Wednesday, October 2, 2013


The Swazi people went to the polls last month to select 55 members of the House of Assembly, but more than a week after the vote the kingdom’s Elections and Boundaries Commission has failed to publish the full results, or the final voter turnout. This has added further controversy in an already discredited political system. A campaign to boycott the election because political parties are banned from taking part and the parliament that is elected has no power because King Mswati III rules as sub-Saharan Africa’s last absolute monarch may have been successful, but we are unable to tell because the results have been withheld.

Swazi Media Commentary reported and analysed the election and presents a digest of the happenings in September 2013 in the latest of its monthly compilations, Swaziland: Striving for Freedom: Vol 9 which is available on scribd dot com. Apart from the elections, September saw the annual Global Week of Action for Democracy in Swaziland. As usual, police and state security forces clamped down on any public discussion of the need for democracy in the kingdom. A panel of trade union experts, formed to discuss workers’ conditions in Swaziland, was forced to disband after police arrested and deported many of its participants, including the former South African cabinet minister Jay Naidoo.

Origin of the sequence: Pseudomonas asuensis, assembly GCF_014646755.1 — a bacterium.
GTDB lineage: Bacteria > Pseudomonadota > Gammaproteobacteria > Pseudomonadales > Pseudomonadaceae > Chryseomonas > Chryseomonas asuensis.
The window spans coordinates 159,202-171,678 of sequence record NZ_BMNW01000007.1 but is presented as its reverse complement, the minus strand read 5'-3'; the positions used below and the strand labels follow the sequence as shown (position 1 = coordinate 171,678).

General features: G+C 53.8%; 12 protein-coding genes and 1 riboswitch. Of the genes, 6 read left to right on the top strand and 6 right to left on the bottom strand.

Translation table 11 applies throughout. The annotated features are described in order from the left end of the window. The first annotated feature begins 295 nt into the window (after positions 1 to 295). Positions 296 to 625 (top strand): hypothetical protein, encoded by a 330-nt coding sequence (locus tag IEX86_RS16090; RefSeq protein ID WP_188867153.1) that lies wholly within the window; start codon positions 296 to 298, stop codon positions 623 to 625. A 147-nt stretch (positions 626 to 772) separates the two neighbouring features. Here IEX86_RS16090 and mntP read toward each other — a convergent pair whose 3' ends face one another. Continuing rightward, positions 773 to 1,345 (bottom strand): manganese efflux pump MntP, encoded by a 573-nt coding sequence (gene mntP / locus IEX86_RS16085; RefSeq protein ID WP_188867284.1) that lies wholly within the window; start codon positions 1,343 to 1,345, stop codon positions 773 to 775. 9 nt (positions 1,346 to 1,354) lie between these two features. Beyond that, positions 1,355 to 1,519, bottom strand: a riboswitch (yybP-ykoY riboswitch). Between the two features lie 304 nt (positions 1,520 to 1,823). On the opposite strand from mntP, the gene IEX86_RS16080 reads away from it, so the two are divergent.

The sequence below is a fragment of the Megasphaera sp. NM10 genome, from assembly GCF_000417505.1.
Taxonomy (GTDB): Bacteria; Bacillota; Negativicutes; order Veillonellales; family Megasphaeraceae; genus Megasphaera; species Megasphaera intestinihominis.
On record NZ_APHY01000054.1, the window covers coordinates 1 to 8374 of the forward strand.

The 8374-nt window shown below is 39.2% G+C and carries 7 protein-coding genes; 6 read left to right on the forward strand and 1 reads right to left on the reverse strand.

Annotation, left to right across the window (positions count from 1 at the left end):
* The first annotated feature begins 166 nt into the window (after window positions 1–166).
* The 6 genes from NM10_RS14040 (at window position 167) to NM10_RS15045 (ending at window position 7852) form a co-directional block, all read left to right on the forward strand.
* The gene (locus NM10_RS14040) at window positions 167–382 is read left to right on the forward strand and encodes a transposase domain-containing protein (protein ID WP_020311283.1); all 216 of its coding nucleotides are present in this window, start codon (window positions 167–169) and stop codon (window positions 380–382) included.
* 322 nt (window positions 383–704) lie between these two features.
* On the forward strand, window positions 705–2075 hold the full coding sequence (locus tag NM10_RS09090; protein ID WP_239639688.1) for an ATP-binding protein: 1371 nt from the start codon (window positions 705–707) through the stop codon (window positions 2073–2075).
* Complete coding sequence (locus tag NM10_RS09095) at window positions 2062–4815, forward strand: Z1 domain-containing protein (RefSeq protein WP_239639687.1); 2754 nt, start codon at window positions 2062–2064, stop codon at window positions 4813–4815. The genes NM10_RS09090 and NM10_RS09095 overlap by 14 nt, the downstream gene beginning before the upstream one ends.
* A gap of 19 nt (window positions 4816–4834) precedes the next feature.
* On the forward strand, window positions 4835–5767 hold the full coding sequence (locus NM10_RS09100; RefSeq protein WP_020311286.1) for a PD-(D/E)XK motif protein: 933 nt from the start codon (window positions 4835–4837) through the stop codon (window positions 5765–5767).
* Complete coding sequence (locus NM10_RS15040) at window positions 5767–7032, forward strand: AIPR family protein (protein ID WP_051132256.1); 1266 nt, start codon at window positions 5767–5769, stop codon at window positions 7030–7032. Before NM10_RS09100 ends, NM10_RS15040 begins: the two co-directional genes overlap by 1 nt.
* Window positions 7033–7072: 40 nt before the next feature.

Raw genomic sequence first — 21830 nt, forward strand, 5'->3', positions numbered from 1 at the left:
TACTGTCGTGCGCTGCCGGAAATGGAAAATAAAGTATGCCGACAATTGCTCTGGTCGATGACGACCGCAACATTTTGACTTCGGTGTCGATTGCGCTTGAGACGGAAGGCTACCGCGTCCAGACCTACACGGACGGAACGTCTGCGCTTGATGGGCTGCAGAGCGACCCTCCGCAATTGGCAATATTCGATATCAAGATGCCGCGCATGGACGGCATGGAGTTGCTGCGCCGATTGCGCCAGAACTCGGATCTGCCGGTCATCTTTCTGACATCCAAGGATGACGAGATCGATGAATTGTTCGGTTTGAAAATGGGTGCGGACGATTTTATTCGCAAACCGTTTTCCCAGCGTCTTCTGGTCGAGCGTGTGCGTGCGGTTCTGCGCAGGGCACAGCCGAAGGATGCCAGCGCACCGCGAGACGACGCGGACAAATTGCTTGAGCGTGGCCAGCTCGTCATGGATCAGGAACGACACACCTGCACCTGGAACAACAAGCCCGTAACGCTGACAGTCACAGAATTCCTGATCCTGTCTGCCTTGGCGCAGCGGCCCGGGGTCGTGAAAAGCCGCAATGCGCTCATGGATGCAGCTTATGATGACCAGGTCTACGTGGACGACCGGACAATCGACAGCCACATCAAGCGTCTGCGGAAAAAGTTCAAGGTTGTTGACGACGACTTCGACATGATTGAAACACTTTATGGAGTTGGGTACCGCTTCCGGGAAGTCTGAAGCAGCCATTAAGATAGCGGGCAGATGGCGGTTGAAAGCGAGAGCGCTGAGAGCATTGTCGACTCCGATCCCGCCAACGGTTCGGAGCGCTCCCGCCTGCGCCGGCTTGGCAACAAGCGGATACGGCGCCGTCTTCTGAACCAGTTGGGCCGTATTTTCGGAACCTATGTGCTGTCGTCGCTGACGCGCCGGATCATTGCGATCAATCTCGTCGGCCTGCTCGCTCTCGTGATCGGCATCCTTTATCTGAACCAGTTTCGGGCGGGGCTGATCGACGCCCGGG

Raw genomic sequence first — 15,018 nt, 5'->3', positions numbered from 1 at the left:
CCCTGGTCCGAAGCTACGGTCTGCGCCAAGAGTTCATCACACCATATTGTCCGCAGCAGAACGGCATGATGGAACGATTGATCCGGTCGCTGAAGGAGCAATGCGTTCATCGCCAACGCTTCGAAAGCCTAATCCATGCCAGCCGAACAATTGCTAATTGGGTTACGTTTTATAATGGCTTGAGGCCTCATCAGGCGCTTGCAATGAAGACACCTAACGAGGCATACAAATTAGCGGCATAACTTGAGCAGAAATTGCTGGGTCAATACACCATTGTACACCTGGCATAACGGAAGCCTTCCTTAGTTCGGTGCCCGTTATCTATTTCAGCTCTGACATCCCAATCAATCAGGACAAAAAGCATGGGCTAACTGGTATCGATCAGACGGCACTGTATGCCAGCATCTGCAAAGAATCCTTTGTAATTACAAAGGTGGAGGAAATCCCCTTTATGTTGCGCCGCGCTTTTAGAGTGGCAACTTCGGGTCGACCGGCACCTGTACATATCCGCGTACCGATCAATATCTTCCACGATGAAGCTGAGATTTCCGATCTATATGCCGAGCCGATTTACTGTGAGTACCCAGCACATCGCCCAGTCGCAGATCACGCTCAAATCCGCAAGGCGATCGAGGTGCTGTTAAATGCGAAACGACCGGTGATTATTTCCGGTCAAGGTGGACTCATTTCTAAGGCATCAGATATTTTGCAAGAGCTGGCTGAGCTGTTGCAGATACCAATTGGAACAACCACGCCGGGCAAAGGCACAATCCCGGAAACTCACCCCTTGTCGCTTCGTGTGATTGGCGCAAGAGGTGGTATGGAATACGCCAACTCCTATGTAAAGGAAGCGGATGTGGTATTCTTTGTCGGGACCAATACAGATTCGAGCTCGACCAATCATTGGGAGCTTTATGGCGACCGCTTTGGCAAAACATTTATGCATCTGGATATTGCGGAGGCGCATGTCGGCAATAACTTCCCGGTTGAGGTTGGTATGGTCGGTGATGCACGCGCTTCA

While all this was happening King Mswati said he had a vision (it is assumed from ‘God’) who told him that the system of governance in Swaziland should henceforth be called a ‘monarchical democracy’. This caused great excitement among the media in Swaziland, which claimed a new dawn in democracy. It took the international news agency Reuters to get the king to admit that his new democracy was just a different name for that which already existed.

It was also announced that the 45-year-old king was to take an 18-year-old beauty pageant contestant as his new bride (believed to be wife number 14, but nobody is quite sure). International media pointed out the teenager had a ‘past’ and had previously ‘dated’ two of the king’s sons and dubbed her ‘naughty Sindi’. Media in Swaziland, which see the marriage as a fairy story, ignored this inconvenience.

Swazi Media Commentary has no physical base and is completely independent of any political faction and receives no income from any individual or organisation. People who contribute ideas or write for it do so as volunteers and receive no payment.

Swazi Media Commentary is published online – updated most days – bringing information, comment and analysis in support of democracy in the kingdom.

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